Early Detection of Dementia using AI
According to the Alzheimer’s Society, there are around 80,000 people in the U.K. with dementia. One in three people over 65 will develop dementia, and two-thirds of people with dementia are women. The Society predict that this number will increase to one million by 2021 and 1.7 million by 2051.
The earliest signs of dementia are usually memory problems, confusion, and changes in the way a person behaves and communicates. Cognitive symptoms of dementia can include like problem solving, difficulty learning new skills and impaired decision making. Behaviour changes can include fear, insecurity, anger and often, depression like symptoms.
Alzheimer’s and Frontotemporal Dementia
The University College London’s (UCL) Institute of Healthcare Engineering was able to utilise machine learning to develop an algorithm that can diagnose with clarity the disorder a patient is suffering from. This algorithm is known as SuStaIn (Subtype and Stage Interference). Analysts at UCL fed the machine those patients MRI scans who are dealing with dementia. Now, it can display medical professionals the precise location of parts of the brain where neurodegeneration (death of neutrons) is occurring and classify the distinct subgroups of both Alzheimer and Frontotemporal dementia.
Lewy Body Dementia (LBD), is estimated to effect approximately 1.4 million Americans. LBD includes patients from both dementia with Lewy bodies and Parkinson’s disease dementia diagnoses. People with LBD often experience the same symptoms as Alzheimer’s patients, in addition to sleep disturbances, visual hallucinations, muscle rigidity or other Parkinsonism physical and cognitive impairments.
Lewy Body dementia
Lewy body dementia and Alzheimer’s are often mistaken for each other due to the similarity of their symptoms. AI can assist with this issue as it is able to identify the precise areas of the brain where damage has occurred as well as identify the cause. AI can distinguish between these two disorders by identifying the amount of shrinkage caused to the hippocampus using machine learning. A lack of shrinkage in the hippocampus is a sign of Lewy body Dementia rather than Alzheimer’s.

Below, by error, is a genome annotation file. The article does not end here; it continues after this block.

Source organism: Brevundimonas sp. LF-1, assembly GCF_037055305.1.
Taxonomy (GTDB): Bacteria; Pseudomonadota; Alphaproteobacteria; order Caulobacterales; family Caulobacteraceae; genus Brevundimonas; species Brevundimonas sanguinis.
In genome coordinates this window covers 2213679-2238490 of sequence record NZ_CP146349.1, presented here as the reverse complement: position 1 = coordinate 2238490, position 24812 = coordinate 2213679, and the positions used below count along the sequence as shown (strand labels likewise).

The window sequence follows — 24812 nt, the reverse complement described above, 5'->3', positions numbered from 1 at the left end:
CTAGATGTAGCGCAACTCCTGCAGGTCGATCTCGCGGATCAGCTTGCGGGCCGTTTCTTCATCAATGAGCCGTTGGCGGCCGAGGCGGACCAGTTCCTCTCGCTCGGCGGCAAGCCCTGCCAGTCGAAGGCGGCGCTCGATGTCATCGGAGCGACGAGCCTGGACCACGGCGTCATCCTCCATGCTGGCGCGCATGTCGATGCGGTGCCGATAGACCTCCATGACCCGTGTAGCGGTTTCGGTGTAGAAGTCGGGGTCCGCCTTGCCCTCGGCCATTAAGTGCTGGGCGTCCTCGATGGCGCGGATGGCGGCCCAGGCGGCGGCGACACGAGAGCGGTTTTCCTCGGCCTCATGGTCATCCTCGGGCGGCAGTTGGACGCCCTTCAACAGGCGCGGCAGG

Tencent (a Chinese technology company) and Medicaid (a medical firm established in the U.K.) formed a partnership to create AI when monitoring patients with Parkinson’s disease. They collaborated in developing an app that produces a video test for find hand movements. The app uses the device’s camera to record the patient opening and closing their hands. The recording is then turned into a graph which is then sent to a medical professional for examination.
Currently, the app takes 30 minutes to send results however Tencent and Medopad are working to decrease the hold-up time to 3 minutes. In order to do so, the AI is being prepared using deep learning to score the test results by itself, completely bypassing the step of sending the footage to a medical professional. As of right now, the app is in its testing stages. John Hopkins University is utilizing the app to treat their patients and soon this AI will be accessible for all clinical and public health projects.
Analysis of a patient’s speech is the modern strategy of tracking the progression of Huntington’s disease. However, this method is neither cost effective nor time efficient so, researchers at the University of Michigan Medicine led by Professor Emily Mower have created AI that can resolve the issue. The software can analyse and record a patient’s voice and detect Huntington’s disease with 81 percent accuracy. The software can also analyse how the symptoms of Huntington’s develop over time by using deep learning and provide perceptions to medical professional of the best treatment methods for the disorder.
AI is changing the way we view neurodegenerative disorders and the brain in general. We are moving toward a future where neurodegenerative disorders can be diagnosed with 100% accuracy and find definitive treatments.
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